Table of Contents
Epidemiology Research International
Volume 2014, Article ID 735378, 9 pages
http://dx.doi.org/10.1155/2014/735378
Review Article

The Infection Hypothesis Revisited: Oral Infection and Cardiovascular Disease

1Institute of Oral Biology, Dental Faculty, University of Oslo, PB 1052 Blindern, 0316 Oslo, Norway
2Institute of Basic Medical Sciences, Medical Faculty, University of Oslo, PB 1110 Blindern, 0317 Oslo, Norway

Received 29 June 2014; Revised 22 September 2014; Accepted 23 September 2014; Published 21 October 2014

Academic Editor: Jaume Marrugat

Copyright © 2014 Lise Lund Håheim. This is an open access article distributed under the Creative Commons Attribution License, which permits unrestricted use, distribution, and reproduction in any medium, provided the original work is properly cited.

Abstract

Background. The pathophysiology of cardiovascular disease (CVD) includes inflammation in the development of atherosclerosis and thrombosis. Increasing evidence supports oral infections, and in particular the common periodontal disease, to be associated with CVD development. Periodontal infection is present in populations worldwide and in the moderate to mild form in about 35% of populations according to the World Health Organization. Objective. This review of the literature aims to present cross evidence from medical research disciplines that explore how oral infections can contribute to increase the risk for CVDs and how treatment of oral infections can reduce the risk for CVDs. Design. Review article. Results. Long-term exposure to active nontreated infections of the oral cavity presents an opportunity for bacteria, bacterial products, and viruses to enter the circulation. Toxic bacterial products enter the circulation, affecting atherosclerosis, causing platelet adhesiveness that results in clot formation, and establishing cardiac vegetation. Pathological observations have identified oral bacteria in heart valves, aortic aneurysms, and arterial walls. Clinical intervention studies on periodontal disease reduce the risk level of serological predictors for CVDs. Conclusions. This paper presents evidence across medical research disciplines for oral infections to be considered as one of the risk factors for CVDs.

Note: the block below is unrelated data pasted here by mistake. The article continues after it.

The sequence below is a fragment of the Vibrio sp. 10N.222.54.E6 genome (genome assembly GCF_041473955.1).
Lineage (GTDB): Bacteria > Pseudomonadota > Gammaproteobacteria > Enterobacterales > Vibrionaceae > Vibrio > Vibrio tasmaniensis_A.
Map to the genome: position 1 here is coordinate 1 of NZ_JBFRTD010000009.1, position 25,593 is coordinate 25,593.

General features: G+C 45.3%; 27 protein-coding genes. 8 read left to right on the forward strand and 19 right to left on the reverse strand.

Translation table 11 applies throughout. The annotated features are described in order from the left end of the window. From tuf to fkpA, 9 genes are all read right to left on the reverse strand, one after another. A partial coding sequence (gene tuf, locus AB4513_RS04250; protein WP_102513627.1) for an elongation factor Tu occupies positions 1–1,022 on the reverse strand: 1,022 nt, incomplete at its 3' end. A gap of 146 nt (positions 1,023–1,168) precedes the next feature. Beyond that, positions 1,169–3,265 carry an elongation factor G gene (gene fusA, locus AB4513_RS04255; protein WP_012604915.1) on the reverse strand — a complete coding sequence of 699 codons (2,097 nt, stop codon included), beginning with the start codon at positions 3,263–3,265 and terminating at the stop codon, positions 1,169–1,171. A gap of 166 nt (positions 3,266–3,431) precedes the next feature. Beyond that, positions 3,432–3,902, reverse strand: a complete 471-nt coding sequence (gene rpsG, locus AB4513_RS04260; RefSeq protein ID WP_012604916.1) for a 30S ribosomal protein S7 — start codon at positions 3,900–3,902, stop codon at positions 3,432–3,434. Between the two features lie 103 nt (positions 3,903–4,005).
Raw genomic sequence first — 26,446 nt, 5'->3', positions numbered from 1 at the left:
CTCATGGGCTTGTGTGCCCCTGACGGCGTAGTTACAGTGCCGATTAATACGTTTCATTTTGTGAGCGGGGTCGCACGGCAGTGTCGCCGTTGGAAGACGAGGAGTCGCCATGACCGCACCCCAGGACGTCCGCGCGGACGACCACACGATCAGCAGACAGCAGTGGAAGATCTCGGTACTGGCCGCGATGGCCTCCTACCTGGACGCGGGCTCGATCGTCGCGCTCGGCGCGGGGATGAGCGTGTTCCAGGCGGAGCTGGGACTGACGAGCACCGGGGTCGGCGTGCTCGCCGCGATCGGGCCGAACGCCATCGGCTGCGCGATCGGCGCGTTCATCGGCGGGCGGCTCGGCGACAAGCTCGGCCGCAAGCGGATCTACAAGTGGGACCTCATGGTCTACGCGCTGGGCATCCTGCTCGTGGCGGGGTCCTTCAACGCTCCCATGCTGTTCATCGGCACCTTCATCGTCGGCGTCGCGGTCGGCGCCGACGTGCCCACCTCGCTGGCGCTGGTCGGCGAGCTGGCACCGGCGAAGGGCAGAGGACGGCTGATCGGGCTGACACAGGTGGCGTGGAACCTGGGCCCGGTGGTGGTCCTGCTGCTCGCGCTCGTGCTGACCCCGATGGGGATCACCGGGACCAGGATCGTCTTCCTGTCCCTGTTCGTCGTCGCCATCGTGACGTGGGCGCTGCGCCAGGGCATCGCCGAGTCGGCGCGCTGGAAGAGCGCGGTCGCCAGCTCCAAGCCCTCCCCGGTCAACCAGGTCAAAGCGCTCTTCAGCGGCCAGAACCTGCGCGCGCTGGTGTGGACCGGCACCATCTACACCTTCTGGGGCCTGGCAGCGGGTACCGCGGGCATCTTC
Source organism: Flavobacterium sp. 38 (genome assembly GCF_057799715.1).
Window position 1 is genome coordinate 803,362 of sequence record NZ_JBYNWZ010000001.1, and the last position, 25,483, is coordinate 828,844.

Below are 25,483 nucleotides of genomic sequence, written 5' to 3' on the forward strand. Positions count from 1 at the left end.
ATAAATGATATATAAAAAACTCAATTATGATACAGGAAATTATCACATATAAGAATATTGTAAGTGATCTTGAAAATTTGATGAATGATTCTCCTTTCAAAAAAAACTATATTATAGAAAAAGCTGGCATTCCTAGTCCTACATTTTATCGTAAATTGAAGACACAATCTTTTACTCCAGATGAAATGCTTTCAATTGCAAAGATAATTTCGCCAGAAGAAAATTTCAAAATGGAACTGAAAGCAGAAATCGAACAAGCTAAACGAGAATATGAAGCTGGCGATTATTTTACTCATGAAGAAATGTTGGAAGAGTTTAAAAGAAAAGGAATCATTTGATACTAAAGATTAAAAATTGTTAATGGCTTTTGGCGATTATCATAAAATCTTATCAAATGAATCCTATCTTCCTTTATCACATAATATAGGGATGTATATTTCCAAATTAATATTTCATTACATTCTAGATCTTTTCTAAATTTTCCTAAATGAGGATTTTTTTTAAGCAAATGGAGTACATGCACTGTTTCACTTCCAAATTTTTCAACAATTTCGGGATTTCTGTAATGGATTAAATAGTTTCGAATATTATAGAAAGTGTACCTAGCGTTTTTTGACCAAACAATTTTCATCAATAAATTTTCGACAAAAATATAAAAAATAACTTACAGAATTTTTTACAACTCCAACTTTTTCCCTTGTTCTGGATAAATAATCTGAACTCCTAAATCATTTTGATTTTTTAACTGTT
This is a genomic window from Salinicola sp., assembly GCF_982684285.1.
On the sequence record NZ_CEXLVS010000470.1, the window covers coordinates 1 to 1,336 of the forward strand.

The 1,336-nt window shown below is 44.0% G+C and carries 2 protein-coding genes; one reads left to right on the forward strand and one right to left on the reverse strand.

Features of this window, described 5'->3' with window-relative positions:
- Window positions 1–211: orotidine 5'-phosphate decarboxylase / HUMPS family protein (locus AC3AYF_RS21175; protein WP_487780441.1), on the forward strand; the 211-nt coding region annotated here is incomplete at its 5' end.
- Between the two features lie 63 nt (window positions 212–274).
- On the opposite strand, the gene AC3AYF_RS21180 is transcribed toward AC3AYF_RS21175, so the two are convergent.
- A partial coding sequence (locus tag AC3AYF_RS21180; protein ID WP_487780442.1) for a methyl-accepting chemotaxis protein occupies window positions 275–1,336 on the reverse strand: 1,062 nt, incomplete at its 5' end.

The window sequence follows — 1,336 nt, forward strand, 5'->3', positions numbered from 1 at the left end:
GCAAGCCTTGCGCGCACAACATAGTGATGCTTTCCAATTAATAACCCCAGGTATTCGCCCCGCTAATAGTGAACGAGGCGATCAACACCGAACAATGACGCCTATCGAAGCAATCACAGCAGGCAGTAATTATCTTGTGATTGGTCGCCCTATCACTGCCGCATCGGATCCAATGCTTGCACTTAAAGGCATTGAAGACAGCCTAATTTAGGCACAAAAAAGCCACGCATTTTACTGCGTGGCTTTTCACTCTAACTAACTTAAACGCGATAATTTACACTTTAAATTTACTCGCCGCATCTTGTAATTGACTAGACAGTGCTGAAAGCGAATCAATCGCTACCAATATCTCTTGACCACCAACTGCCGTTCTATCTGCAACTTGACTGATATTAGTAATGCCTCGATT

1. The Magnitude of Two Health Problems: Cardiovascular Diseases and Oral Infections

Cardiovascular diseases (CVDs) are common, considered to be 80% preventable and to cause premature deaths. In Europe, they are the major causes of death being responsible for 1.9 million deaths per year and costing the European Union an estimated €196 bn (data were presented at the Cardiovascular Health Week in Brussels in November 2013). There has been a huge amount of research activity into the aetiology and risk factor prevention for CVDs and the development of the most effective and efficient treatment modalities for different CVD diagnoses such as coronary heart disease (CHD) and stroke. The reduction in mortality from CVDs is noticeable in many western countries as reported by the World Health Organization, due to improvement in treatment and preventive measures [1, 2]. A decline in hospitalizations for acute myocardial infarction has been reported in the USA [3]. A reduction in both incidence and mortality of acute myocardial infarction and stroke has been observed [4]. Although great improvements have been achieved and there has been a risk reduction in the high-income countries, there is an increasing trend of CVDs in low-income countries. However, CVDs remain a major cause of death worldwide.